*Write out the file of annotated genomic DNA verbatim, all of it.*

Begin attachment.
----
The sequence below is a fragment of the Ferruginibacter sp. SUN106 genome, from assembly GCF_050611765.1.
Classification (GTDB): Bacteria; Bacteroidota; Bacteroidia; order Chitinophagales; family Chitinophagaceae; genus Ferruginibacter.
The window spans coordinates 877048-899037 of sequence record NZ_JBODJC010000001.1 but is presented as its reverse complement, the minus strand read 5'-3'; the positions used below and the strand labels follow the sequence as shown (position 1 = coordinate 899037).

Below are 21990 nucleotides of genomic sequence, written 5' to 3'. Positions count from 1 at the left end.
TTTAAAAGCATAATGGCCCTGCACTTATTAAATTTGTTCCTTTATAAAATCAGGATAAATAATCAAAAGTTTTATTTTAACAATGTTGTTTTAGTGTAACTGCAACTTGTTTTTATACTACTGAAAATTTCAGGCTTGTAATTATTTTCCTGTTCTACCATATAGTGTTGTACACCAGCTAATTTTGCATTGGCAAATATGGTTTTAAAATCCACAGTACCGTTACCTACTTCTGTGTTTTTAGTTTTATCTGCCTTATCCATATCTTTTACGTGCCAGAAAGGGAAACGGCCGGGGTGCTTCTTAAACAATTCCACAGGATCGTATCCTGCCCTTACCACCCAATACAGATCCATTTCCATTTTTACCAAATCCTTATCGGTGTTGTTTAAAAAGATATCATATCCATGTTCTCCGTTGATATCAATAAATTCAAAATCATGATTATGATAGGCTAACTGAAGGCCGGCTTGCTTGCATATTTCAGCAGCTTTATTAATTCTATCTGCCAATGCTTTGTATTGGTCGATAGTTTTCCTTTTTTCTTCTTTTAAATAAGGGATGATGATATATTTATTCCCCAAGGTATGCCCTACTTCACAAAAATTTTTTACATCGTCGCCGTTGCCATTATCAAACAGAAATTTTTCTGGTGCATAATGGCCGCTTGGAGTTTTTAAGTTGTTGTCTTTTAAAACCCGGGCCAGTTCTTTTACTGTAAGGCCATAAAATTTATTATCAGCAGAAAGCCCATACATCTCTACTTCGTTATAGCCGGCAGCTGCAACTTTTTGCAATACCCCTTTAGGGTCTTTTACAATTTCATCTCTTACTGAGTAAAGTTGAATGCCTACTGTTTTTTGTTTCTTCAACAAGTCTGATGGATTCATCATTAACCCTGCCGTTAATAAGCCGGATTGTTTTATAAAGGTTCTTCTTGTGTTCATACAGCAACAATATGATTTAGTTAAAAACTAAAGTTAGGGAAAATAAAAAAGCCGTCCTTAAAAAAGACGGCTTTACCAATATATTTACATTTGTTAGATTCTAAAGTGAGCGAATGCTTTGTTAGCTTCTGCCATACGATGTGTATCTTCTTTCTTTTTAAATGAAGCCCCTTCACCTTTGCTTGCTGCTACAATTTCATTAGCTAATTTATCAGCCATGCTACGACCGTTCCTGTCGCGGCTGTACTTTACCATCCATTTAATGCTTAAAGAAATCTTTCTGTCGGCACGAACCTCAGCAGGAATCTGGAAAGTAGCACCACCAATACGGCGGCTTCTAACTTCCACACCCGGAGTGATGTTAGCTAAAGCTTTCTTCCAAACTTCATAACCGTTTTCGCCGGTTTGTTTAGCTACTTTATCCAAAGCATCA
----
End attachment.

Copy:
The sequence below is a fragment of the Ferruginibacter sp. SUN106 genome, from assembly GCF_050611765.1.
Classification (GTDB): Bacteria; Bacteroidota; Bacteroidia; order Chitinophagales; family Chitinophagaceae; genus Ferruginibacter.
The window spans coordinates 877048-899037 of sequence record NZ_JBODJC010000001.1 but is presented as its reverse complement, the minus strand read 5'-3'; the positions used below and the strand labels follow the sequence as shown (position 1 = coordinate 899037).

Below are 21990 nucleotides of genomic sequence, written 5' to 3'. Positions count from 1 at the left end.
TTTAAAAGCATAATGGCCCTGCACTTATTAAATTTGTTCCTTTATAAAATCAGGATAAATAATCAAAAGTTTTATTTTAACAATGTTGTTTTAGTGTAACTGCAACTTGTTTTTATACTACTGAAAATTTCAGGCTTGTAATTATTTTCCTGTTCTACCATATAGTGTTGTACACCAGCTAATTTTGCATTGGCAAATATGGTTTTAAAATCCACAGTACCGTTACCTACTTCTGTGTTTTTAGTTTTATCTGCCTTATCCATATCTTTTACGTGCCAGAAAGGGAAACGGCCGGGGTGCTTCTTAAACAATTCCACAGGATCGTATCCTGCCCTTACCACCCAATACAGATCCATTTCCATTTTTACCAAATCCTTATCGGTGTTGTTTAAAAAGATATCATATCCATGTTCTCCGTTGATATCAATAAATTCAAAATCATGATTATGATAGGCTAACTGAAGGCCGGCTTGCTTGCATATTTCAGCAGCTTTATTAATTCTATCTGCCAATGCTTTGTATTGGTCGATAGTTTTCCTTTTTTCTTCTTTTAAATAAGGGATGATGATATATTTATTCCCCAAGGTATGCCCTACTTCACAAAAATTTTTTACATCGTCGCCGTTGCCATTATCAAACAGAAATTTTTCTGGTGCATAATGGCCGCTTGGAGTTTTTAAGTTGTTGTCTTTTAAAACCCGGGCCAGTTCTTTTACTGTAAGGCCATAAAATTTATTATCAGCAGAAAGCCCATACATCTCTACTTCGTTATAGCCGGCAGCTGCAACTTTTTGCAATACCCCTTTAGGGTCTTTTACAATTTCATCTCTTACTGAGTAAAGTTGAATGCCTACTGTTTTTTGTTTCTTCAACAAGTCTGATGGATTCATCATTAACCCTGCCGTTAATAAGCCGGATTGTTTTATAAAGGTTCTTCTTGTGTTCATACAGCAACAATATGATTTAGTTAAAAACTAAAGTTAGGGAAAATAAAAAAGCCGTCCTTAAAAAAGACGGCTTTACCAATATATTTACATTTGTTAGATTCTAAAGTGAGCGAATGCTTTGTTAGCTTCTGCCATACGATGTGTATCTTCTTTCTTTTTAAATGAAGCCCCTTCACCTTTGCTTGCTGCTACAATTTCATTAGCTAATTTATCAGCCATGCTACGACCGTTCCTGTCGCGGCTGTACTTTACCATCCATTTAATGCTTAAAGAAATCTTTCTGTCGGCACGAACCTCAGCAGGAATCTGGAAAGTAGCACCACCAATACGGCGGCTTCTAACTTCCACACCCGGAGTGATGTTAGCTAAAGCTTTCTTCCAAACTTCATAACCGTTTTCGCCGGTTTGTTTAGCTACTTTATCCAAAGCATCA